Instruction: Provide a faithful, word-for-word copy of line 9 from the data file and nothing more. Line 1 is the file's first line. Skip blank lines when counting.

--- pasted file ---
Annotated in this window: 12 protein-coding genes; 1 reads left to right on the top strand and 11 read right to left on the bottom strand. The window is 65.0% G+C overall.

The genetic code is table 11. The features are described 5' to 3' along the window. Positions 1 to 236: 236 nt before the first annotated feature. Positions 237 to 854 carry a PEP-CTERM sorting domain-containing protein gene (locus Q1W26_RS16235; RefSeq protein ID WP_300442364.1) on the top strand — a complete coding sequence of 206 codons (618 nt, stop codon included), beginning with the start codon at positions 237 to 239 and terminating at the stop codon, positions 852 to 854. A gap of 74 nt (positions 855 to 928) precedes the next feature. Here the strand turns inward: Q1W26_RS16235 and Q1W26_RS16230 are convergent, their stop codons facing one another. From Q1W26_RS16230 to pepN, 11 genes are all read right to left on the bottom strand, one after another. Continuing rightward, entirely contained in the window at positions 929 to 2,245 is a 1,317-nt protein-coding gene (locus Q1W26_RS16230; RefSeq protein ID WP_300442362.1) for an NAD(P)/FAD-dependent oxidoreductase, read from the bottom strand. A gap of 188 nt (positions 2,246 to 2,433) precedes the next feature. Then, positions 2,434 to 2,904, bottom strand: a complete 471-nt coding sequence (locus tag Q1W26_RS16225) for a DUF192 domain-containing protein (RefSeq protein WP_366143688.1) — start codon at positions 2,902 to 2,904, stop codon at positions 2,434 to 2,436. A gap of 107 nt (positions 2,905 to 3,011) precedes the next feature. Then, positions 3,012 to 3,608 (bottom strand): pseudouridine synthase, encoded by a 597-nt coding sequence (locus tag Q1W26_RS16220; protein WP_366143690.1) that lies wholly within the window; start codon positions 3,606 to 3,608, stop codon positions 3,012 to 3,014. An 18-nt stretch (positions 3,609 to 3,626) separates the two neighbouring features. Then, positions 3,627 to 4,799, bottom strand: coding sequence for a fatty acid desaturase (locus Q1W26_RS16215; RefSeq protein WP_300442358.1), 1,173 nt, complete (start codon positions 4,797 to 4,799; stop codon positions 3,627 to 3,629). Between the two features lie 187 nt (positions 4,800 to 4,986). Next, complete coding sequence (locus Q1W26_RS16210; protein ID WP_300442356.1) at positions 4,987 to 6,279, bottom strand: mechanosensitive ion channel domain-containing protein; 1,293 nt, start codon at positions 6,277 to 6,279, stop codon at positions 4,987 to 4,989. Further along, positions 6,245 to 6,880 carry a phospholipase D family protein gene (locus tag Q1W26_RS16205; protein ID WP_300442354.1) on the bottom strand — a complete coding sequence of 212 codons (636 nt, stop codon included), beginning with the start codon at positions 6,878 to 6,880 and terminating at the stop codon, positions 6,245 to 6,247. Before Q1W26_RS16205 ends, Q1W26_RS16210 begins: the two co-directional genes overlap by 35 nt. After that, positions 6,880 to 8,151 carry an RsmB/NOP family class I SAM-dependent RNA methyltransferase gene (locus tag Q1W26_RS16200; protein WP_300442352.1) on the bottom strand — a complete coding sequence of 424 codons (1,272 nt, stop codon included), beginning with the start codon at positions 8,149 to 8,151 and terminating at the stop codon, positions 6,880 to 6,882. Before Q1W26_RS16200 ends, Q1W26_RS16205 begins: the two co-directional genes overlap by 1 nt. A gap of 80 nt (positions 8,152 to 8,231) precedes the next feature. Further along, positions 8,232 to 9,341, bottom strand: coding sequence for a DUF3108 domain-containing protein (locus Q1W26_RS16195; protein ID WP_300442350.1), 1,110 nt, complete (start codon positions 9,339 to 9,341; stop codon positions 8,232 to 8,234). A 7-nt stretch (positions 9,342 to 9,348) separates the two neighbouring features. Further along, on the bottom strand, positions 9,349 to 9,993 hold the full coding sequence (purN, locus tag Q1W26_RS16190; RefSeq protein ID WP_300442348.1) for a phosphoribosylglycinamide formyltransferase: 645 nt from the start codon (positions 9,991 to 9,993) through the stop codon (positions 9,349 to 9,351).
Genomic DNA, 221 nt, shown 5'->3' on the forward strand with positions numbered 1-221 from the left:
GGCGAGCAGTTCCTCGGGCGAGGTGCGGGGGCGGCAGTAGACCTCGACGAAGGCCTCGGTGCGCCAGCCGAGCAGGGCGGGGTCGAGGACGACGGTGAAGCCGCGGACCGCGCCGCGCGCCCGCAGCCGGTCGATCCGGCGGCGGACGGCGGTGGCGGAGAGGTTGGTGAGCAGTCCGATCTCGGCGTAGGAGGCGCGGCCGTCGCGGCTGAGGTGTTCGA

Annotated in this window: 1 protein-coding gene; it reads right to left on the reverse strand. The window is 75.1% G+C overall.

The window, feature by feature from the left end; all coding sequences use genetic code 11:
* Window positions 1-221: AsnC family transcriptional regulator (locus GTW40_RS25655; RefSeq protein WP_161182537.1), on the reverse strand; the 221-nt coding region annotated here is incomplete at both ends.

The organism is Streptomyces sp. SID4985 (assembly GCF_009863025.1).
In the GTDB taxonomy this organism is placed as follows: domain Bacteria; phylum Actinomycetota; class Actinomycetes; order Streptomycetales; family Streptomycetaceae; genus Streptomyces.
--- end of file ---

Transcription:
In the GTDB taxonomy this organism is placed as follows: domain Bacteria; phylum Actinomycetota; class Actinomycetes; order Streptomycetales; family Streptomycetaceae; genus Streptomyces.